I totally agree Karen!  It is definitely a continuation of the marketing ploy to promote the big box companies, who in fact support them.  The other reason I decided to give Fromm's new recipe a try is because my 4 year old dog, Ivy has such a tiny appetite.  I'm lucky if she eats 3/4 of a cup of kibble a day.  She maintains her weight but lately, she has been a bit sluggish on walks and playing ball.  About 1/2 way into our walk, she will lag behind and after throwing her ball about 5 times, she frequently will stop and lay down.  This started while we were wintering in Florida so I was thinking it was just the hot and humid weather tiring her out, however, she has continued it since returning to MA. My thought was that maybe she needed some carbs to boost her energy.  When I brought both dogs to the Vet this week for their well checks, I mentioned it to the Vet and she asked what I was feeding.  I immediately thought "Oh boy here we go with the push to feed one of their foods".  To my surprise, she mentioned the new Fromm recipe, saying that because Ivy appears to be active and fit with a light appetite, maybe some carbs will boost her energy.   She also suggested bloodwork (ProBNP), just to be safe.  I agreed and that was the end of the conversation.  Ivy's bloodwork came back completely normal so I am just going to watch her to see if she continues.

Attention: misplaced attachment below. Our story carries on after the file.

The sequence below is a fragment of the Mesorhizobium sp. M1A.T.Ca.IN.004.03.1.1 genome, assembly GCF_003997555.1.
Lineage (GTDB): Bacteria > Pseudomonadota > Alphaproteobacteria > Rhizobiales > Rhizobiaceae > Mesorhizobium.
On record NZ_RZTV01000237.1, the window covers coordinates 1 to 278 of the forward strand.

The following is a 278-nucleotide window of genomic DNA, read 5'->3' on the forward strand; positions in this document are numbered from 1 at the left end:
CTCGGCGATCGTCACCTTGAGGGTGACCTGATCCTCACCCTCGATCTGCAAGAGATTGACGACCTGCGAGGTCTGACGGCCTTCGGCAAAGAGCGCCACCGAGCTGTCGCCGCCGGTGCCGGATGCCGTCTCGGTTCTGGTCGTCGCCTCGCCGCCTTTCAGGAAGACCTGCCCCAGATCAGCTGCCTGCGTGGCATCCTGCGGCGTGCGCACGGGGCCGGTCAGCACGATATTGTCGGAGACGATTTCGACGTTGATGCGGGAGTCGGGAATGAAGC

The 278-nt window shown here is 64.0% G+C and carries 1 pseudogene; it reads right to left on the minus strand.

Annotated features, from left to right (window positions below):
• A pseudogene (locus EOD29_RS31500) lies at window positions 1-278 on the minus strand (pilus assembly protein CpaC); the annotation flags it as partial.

We are lucky that we are now on our 2nd vet (Luna's and now Riley's) that are not pushy about food.  They just ask what we are feeding and if it's going well and help us make sure we are feeding an appropriate amount and that's it.  

And that's how it should be.